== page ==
Becoming an international rugby player is an admirable achievement in itself, but Hannah Smith has pushed her boundaries even further. A vital member of Scotland’s 15s team, the centre also competes in sevens and is now looking ahead to this summer and the prospect of representing Team GB in Tokyo.
In an exclusive interview with GiveMeSport Women, Smith talks about transitioning between union and sevens, dealing with the disappointment of the postponed Olympics and balancing rugby with life as a trained veterinary surgeon.
To go from playing rugby union to sevens is a lot harder than it may seem on the surface. Both are technically forms of the same game, but the strategy and skills involved are completely different. Asked about these distinctions, Smith admits that at times it’s challenging to interchange between the two.
“It’s tricky”, she says. “In terms of 15s for Scotland we’re all about playing really flat, and then you come into sevens and you’ve got to really hold your feet and watch out on defence, so it’s hard moving between the two at the same time.”
Smith was quick to praise her coaches for both Scotland and Team GB however, who’ve made the process of switching a lot easier for her personally.
“We’ve got so many good coaches and support staff who are great encouragement so it is easier than I thought it would be to transition between the two.”
With Team GB training for Tokyo at the moment, the 28-year-old also praises the British team for doing their best to keep spirits high in camp. The impact of the pandemic has meant a number of restrictions have been imposed on the players, including segregated mealtimes, but coaches have implemented a weekly session known as “forced fun”, which has been well received.
“We have at least one session a week called ‘forced fun’ except it’s not really that forced because everyone enjoys it. We do stuff like rounders or dodgeball and that’s where you’re getting your big social interaction from.
“The girls are so easy to get along with so it’s actually been fine and not tricky to come into at all. Everyone’s been so friendly and so welcoming, so it’s been really easy.”
This is not the first time Smith has been part of a Team GB camp. The Scot was picked for last year’s Olympic squad before the Games were postponed and concedes it was difficult to process at first, having looked forward to that moment for so long. The key to getting through these tough times though was trying to keep a positive outlook.
“With everything else going on in the world, you have to put it into perspective,” she stresses.
“We were able to just take a bit of a backseat and I was still working so I was busy with that, and then just keeping as fit and healthy as you can really, knowing that [my] time will come again.”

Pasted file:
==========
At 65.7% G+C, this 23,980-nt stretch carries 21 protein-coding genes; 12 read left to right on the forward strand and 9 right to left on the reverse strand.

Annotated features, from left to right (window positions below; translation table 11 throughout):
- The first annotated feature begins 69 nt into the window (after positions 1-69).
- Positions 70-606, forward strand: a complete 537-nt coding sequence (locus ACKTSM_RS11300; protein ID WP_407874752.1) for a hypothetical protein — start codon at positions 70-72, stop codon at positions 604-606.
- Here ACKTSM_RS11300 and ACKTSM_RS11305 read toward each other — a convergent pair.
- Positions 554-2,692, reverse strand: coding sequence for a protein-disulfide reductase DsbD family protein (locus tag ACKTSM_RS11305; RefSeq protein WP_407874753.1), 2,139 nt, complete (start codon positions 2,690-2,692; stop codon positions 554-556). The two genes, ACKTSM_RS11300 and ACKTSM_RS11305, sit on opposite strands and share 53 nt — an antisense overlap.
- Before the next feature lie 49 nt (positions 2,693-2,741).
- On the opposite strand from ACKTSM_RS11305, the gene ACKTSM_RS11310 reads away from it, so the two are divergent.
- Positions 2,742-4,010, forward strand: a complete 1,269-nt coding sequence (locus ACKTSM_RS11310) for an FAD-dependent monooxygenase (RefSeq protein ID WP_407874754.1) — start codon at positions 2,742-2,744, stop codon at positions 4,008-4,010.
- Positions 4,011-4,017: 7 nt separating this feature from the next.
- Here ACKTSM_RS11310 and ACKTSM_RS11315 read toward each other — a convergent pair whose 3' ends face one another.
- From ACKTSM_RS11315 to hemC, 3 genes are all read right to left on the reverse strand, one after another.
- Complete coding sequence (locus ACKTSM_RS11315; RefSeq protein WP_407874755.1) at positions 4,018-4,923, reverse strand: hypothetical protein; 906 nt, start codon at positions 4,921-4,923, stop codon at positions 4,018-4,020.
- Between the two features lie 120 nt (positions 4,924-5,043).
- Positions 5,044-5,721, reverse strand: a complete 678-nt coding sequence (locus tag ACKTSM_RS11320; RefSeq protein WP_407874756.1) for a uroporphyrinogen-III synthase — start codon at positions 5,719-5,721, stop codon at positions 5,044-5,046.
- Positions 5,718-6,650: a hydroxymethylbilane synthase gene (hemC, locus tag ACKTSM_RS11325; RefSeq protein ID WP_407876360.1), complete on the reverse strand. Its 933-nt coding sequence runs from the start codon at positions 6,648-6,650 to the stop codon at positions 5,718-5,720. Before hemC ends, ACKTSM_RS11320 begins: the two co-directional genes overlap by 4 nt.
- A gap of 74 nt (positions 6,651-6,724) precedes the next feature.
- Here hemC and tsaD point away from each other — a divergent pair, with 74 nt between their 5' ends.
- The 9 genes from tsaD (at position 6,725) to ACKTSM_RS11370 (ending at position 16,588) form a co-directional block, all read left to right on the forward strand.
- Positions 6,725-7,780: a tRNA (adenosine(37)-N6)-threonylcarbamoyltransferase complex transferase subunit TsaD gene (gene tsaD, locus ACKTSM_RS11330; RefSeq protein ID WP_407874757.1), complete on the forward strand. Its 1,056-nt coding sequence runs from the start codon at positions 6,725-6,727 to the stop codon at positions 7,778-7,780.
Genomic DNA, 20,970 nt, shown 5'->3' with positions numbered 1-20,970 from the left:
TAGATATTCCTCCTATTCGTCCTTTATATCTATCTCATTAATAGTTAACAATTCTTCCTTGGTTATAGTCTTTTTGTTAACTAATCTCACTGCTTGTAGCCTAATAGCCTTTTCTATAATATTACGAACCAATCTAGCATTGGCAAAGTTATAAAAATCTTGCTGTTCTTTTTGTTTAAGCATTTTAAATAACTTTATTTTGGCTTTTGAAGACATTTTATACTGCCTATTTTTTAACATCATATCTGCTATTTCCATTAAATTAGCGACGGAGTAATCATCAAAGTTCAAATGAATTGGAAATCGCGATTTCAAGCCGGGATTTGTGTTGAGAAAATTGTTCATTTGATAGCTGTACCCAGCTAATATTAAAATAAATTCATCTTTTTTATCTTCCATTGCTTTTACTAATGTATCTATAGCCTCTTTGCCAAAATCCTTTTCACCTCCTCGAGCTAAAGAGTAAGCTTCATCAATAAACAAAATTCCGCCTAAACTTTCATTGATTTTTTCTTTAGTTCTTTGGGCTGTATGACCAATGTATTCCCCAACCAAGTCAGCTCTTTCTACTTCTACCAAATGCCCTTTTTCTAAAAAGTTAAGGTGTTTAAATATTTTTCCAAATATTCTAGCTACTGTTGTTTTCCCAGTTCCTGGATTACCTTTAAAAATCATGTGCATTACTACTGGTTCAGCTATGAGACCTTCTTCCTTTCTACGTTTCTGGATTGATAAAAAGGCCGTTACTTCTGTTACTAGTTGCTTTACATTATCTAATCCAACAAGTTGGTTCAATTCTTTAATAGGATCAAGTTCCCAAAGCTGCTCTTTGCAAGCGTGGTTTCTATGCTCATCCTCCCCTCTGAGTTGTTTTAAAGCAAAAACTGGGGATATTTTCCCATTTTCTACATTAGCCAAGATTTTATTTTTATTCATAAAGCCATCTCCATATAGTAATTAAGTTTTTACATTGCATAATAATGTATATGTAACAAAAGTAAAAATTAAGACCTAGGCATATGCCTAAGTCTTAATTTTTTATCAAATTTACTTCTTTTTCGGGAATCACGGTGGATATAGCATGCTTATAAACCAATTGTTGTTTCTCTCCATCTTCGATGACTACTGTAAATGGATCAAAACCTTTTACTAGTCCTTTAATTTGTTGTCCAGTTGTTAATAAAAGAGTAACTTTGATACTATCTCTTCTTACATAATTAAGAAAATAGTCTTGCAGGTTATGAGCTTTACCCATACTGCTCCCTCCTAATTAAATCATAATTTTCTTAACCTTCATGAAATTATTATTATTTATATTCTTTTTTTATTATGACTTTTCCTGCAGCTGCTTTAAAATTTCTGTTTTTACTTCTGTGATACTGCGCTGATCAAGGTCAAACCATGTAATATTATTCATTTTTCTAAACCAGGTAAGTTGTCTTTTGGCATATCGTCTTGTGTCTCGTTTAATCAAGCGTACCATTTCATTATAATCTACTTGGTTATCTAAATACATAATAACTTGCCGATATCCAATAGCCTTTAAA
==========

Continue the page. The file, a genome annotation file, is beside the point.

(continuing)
Regarding her preoccupation with work for most of this taxing period, Smith is a trained veterinary surgeon but has now taken a sabbatical from this career to focus purely on rugby. While the centre loved her day job, the decision to step away was easier than anticipated.
“I got to the point where this decision was kind of made for me because I wasn’t able to balance all the Scotland calendars,” she reveals.
“I was working long days where I was on feet all the time and by the time I got to training at night or in the morning I was just knackered, so to actually be able to have that time now has been great, and in terms of my body [its] made the world of difference.”
Interestingly, Smith didn’t get into rugby the conventional way. Indeed, she only began playing at the age of 17, after joining Stirling County –– the same club as her brother Matt, who is now contracted to Glasgow Warriors.
“I started quite late but I’ve absolutely loved it ever since,” Smith exemplifies. Questioned on whether she prefers 15s or sevens, it’s the latter which is her slight preference. That being said, the Scot points out the improvement of her national team in recent years, best highlighted by their result against England in the Six Nations recently, where Smith herself got on the scoresheet.
“I certainly do see an improvement, especially in training. The intensity level we train with is so much better now. Being able to hold out England as we did in the first 20 minutes was great so it’s these small positive wins that we’re going to keep focusing on for now.”
Asked the all-important question of whether she’d pick a Six Nations trophy or an Olympic gold medal, Smith understandably cannot decide. One thing that’s for sure though, is regardless of whether she’s playing 15s or sevens, you can guarantee she’ll give it her all.
Hannah Smith was speaking to GMS alongside Jaz Joyce and Celiah Quansah as part of the teams partnership with Red Bull. For more information please visit redbull.comNews Now - Sport News